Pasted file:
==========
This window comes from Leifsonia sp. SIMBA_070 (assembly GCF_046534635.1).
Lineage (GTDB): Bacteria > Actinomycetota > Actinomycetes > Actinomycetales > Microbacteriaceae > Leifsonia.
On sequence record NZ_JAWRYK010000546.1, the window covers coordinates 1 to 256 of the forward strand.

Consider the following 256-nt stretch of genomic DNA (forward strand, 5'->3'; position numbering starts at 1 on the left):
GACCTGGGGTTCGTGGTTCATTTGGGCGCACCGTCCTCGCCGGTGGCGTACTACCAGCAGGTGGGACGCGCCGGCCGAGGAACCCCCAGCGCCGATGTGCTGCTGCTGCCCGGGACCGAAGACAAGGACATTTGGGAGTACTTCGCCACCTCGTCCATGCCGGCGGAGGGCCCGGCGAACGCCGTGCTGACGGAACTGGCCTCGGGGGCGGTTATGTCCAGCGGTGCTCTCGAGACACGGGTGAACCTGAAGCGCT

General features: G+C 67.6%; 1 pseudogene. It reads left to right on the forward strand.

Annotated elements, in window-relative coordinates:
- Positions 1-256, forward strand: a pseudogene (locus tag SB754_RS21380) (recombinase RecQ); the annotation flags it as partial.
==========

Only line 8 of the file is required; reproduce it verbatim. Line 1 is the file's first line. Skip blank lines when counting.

- Positions 1-256, forward strand: a pseudogene (locus tag SB754_RS21380) (recombinase RecQ); the annotation flags it as partial.